The opinion of the court was delivered by: Ambrose, Chief District Judge
OPINION and ORDER OF COURT
These consolidated class actions arise out of alleged violations of the expiration date truncation provisions of the Fair and Accurate Transactions Act ("FACTA"). Plaintiffs contend that Defendant Verizon Wireless ("Verizon") violated FACTA by willfully failing to remove expiration dates from credit card receipts. Through Court ordered mediation, the parties reached a tentative class wide settlement of the litigation.
By Order of Court dated April 24, 2008, I gave preliminary approval of the Settlement Agreement. See Docket No. . The Settlement Class consists of:
All persons who received electronically printed receipts displaying an expiration date from Verizon Wireless at the point of sale or transactions in a Verizon Wireless Communications store, in a transaction occurring between December 4, 2006 and April 21, 2008, where payment was made with a debit card and authorized by a personal identification number.
See Docket No. 32-2, ¶ 1.2. The parties also agreed that neither the Plaintiffs nor any putative class member had suffered any actual monetary damages as a result of the alleged FACTA violations. See Docket No. 33, p. 4. A hearing on Final Approval of the proposed Settlement Agreement was scheduled for August 27, 2008.
Verizon has filed a Motion to Vacate Preliminary Approval Order and to Schedule a Case Management Conference. See Docket No. . Verizon's Motion is based upon the passage of the Credit and Debit Card Receipt Clarification Act of 2007, 122 Stat 1565. This act, which was signed into law on June 3, 2008, provides that: any person who printed an expiration date on any receipt provided to a consumer cardholder at a point of sale or transaction between December 4, 2006 and the date of the enactment of this subsection but otherwise complied with the requirements of section 605(g) for such receipt shall not be in willful noncompliance with section 605(g) by reason of printing such expiration date on the receipt.
See Credit and Debit Card Receipt Clarification Act, § 3(d). Congress explained that the purpose of the Act was to ensure that "consumers suffering from any actual harm to their credit or identity are protected while simultaneously limiting abusive lawsuits that do not protect consumers but only result in increased cost to business and potentially increased prices to consumers." Id., § 2(b).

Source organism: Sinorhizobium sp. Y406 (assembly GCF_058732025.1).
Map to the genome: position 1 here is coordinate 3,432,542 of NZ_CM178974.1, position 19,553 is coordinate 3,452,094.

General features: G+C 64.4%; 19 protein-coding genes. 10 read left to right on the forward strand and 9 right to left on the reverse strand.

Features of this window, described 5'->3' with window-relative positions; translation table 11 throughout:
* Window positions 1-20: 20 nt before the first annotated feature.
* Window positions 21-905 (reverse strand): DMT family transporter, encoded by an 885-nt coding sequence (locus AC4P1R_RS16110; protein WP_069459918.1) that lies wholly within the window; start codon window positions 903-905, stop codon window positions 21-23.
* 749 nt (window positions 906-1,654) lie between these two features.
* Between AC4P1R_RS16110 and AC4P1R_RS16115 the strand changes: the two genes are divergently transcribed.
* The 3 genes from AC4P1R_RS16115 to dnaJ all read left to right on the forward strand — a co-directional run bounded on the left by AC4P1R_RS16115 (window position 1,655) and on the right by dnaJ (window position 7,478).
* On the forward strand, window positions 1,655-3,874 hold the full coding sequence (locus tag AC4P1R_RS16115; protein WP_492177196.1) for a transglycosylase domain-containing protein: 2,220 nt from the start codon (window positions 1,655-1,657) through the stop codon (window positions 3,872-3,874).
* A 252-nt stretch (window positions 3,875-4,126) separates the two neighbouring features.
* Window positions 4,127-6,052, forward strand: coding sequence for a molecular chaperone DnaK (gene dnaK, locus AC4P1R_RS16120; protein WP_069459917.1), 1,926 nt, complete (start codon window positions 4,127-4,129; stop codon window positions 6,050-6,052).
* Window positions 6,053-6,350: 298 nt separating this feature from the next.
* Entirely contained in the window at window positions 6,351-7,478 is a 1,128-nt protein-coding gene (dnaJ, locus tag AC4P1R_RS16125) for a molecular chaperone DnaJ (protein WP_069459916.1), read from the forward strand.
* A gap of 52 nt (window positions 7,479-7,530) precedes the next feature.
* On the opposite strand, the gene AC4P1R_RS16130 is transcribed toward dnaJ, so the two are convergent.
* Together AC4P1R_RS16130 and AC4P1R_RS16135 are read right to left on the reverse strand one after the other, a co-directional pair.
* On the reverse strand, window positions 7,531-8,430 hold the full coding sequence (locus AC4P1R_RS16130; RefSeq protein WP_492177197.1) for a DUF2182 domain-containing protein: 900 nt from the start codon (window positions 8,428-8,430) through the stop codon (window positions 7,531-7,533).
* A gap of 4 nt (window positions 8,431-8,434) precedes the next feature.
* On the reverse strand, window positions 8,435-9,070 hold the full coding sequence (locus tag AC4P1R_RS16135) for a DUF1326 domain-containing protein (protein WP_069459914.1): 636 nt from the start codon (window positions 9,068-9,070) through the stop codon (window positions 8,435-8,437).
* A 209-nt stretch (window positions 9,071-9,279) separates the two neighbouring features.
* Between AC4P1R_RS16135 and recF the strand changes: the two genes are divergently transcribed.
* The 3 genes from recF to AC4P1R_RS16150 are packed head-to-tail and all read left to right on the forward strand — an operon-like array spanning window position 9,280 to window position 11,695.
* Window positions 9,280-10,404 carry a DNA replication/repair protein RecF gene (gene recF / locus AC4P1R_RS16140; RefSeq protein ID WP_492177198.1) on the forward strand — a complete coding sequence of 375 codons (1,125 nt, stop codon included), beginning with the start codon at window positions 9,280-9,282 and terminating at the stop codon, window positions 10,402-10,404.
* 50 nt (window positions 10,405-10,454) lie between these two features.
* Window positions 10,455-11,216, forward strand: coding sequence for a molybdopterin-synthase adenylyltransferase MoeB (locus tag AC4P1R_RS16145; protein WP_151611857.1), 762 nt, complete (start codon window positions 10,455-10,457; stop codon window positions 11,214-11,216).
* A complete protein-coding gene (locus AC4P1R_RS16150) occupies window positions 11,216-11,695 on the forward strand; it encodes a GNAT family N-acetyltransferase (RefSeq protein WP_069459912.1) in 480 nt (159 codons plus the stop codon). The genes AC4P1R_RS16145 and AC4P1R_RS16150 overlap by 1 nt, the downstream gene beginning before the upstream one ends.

Significantly, Congress made clear that the Act "shall apply to any action, other than an action which has become final, that is brought for a violation of 605(g) of the Fair Credit Reporting Act to which such amendment applies without regard to whether such action is brought before or after the date of the enactment of this Act." Id., § b. This litigation is not final. I have not given final approval of the Proposed Settlement Agreement. The parties explicitly agreed that the Settlement Agreement would be deemed null and void ab initio if the Court did not execute and file the Order granting final approval of the Settlement.
Verizon contends that the passage of the Act not only precludes me from granting final approval of the Settlement Agreement, but requires that I vacate my Order granting preliminary approval. I agree. Plaintiffs' causes of action have been statutorily eliminated. Unlike the cases proffered by Plaintiffs, the elimination of their claims has come before final settlement was achieved. I cannot proceed under Federal Rule of Civil Procedure 23 in such a manner as to find that the proposed settlement is "fair, adequate and reasonable" when the statutory basis for the claims has been eliminated.
Plaintiffs argue that Verizon simply took a risk in negotiating the Settlement Agreement during the pendency of the legislation and should be bound by the Agreement. Had the final settlement hearing occurred before passage of the Act, I would be inclined to agree with Plaintiffs. Yet settlement is not final. The Court in a class action case has an independent duty to scrutinize proposed class action settlements. I must ensure that the settlement is fair, adequate and reasonable. I have not yet discharged this duty. As the Tenth Circuit Court observed in Biodiversity Associates v. Cables, 357 F.3d 1152, 1169-70 (10th Cir. 2004), a court's obligation is to further statutory objectives. "If the statute changes, the parties' rights change, and enforcement of their agreement must also change." Congress explicitly eliminated Plaintiffs' claims prior to a final settlement being rendered. Consequently, I will grant the Motion to Vacate Preliminary Approval Order and schedule a Case Management Conference.
AND NOW, this _13__ day of June, 2008, after careful consideration, and for the reasons set forth in the accompanying Opinion, the Defendant's Motion to Vacate Preliminary Approval Order and to Schedule Case Management Conference (Docket No.  is hereby GRANTED. Accordingly, the Order granting preliminary approval of the Proposed Settlement Agreement (Docket No. ) is hereby VACATED. A Case Management Conference is scheduled for Monday, June 23, 2008 at 2:30 pm.
Donetta W. Ambrose, Chief U.S. District Judge
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